Despite weakness in annual average currency exchange rates, which should lead to declining costs on a U.S. dollar basis, other minesite costs, namely consumable equipment at the mine site, increased by 3.8% year over year. Annual average exchange rates in 2018 weakened the most in Russia and Australia, whose currencies declined by 6.8% and 2.5%, respectively, against the U.S. dollar. Of the major gold-producing currencies, only the Chinese renminbi and the South African rand strengthened against the U.S. dollar, by 2.3% and 1.0%, respectively, while the Canadian dollar remained flat. Other minesite costs in the U.S. and Canada rose by an average of 13.1% year over year, nearly 10 percentage points above the 3.8% global average increase, as a result of lower grades and throughput and changing ore characteristics. Head grades declined in the U.S. and Canada from 1.42 g/t in 2017 to 1.37 g/t in 2018, and throughput decreased by 1%. Both declines were seen in some of the highest-producing assets; Newmont Goldcorp Corp.'s Nevada Operations experienced lower mined ore grades at Long Canyon and Twin Creeks and a decrease in leach tonnes placed at Carlin and Phoenix. Cortez had lower grades and harder ores compared with previous years; nearing the end of its life, the open pit has transitioned to higher levels of refractory ore.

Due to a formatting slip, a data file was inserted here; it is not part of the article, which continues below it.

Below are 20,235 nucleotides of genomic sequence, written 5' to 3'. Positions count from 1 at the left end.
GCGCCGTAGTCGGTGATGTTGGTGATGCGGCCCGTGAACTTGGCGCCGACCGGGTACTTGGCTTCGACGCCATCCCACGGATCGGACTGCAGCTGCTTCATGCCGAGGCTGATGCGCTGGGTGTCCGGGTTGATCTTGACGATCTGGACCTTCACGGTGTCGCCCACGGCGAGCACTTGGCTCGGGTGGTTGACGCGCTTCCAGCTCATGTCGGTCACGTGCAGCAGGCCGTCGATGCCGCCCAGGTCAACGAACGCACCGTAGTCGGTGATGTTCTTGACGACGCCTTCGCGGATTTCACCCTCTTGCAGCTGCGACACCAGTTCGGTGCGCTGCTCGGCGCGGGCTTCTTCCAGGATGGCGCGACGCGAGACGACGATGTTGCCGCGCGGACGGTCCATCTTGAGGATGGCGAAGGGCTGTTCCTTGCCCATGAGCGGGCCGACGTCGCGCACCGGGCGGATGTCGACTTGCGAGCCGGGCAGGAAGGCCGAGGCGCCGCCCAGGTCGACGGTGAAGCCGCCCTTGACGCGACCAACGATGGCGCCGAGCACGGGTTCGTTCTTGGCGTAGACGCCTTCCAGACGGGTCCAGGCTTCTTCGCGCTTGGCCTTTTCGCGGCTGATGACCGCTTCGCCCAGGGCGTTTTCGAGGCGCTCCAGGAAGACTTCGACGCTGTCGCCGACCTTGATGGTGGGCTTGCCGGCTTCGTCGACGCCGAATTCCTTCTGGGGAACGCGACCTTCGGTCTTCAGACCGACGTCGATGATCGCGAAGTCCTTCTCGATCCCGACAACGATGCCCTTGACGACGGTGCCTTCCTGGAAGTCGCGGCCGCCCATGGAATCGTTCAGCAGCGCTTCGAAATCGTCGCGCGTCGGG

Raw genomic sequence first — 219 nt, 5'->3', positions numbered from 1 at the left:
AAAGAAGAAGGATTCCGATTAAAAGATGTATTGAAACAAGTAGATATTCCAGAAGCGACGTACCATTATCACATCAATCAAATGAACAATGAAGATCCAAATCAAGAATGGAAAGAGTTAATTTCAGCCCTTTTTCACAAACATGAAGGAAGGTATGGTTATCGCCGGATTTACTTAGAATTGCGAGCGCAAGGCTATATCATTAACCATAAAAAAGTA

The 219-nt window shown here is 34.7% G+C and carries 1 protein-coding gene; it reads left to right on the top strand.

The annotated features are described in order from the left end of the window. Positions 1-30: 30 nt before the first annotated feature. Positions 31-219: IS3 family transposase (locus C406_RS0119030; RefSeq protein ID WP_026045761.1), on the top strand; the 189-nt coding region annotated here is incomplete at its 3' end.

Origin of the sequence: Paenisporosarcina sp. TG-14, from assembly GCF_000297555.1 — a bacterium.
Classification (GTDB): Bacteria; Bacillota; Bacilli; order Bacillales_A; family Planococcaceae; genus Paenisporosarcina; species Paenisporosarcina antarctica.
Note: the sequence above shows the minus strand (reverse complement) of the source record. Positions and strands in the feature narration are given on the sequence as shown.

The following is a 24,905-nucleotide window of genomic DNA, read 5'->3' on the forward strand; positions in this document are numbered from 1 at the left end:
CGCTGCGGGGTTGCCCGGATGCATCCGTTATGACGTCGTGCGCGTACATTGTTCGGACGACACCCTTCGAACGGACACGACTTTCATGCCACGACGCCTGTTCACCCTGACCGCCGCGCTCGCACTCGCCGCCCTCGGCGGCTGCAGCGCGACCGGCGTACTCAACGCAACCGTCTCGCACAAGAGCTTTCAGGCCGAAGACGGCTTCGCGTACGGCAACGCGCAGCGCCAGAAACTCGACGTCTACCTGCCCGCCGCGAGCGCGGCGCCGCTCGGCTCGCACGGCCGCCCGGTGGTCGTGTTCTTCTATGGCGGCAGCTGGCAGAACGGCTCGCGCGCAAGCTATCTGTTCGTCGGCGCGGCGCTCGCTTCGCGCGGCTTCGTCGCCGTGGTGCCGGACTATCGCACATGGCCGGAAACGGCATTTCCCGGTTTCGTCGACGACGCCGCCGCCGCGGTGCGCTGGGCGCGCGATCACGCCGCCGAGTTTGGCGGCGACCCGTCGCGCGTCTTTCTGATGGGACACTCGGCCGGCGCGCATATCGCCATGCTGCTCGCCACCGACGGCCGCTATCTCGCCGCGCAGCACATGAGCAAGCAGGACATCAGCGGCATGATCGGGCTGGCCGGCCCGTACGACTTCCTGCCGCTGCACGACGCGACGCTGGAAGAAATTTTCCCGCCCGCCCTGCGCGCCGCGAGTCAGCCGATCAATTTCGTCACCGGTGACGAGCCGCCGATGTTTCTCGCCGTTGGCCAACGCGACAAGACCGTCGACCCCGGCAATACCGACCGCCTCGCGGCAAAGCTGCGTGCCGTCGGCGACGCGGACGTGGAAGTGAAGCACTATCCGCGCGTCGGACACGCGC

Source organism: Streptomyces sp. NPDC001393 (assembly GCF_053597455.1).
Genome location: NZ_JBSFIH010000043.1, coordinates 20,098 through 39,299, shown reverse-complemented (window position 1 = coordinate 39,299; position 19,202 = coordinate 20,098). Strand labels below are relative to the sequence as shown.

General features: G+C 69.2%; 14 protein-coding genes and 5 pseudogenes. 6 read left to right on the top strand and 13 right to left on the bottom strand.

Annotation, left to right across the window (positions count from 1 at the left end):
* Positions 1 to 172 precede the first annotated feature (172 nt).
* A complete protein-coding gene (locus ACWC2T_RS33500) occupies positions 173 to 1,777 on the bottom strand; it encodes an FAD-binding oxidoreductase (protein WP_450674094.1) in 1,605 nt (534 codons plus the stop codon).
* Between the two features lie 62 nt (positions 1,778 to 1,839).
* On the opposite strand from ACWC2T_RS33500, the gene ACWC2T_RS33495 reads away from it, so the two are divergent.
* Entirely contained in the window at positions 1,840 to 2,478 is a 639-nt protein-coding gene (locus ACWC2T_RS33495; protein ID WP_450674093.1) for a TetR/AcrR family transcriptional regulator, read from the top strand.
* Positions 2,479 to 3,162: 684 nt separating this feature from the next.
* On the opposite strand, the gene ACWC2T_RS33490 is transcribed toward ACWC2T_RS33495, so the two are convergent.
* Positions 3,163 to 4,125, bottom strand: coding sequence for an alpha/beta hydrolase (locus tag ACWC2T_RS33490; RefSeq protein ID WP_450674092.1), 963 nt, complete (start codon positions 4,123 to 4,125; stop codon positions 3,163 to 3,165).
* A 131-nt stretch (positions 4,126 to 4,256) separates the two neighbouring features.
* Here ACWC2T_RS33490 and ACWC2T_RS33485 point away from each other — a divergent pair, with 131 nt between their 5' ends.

Freight, royalties, treatment and refining costs increased AISC by a total of US$4.90/oz in 2018. Royalties rose by 6.9% year over year due to a marginally higher gold price and rising silver production. Royalties and production taxes are typically calculated as a percentage of revenue or profit; this translates to higher royalty costs when production and prices increase. Gold production remained flat, and the average gold price rose by 1% year over year in 2018. Silver production jumped by 14%, which was partly counteracted by the average silver price declining by 8%. Royalty costs increased the most in Brazil as the country passed a law that hiked gold royalties to 1.5% of gross revenue from 1%.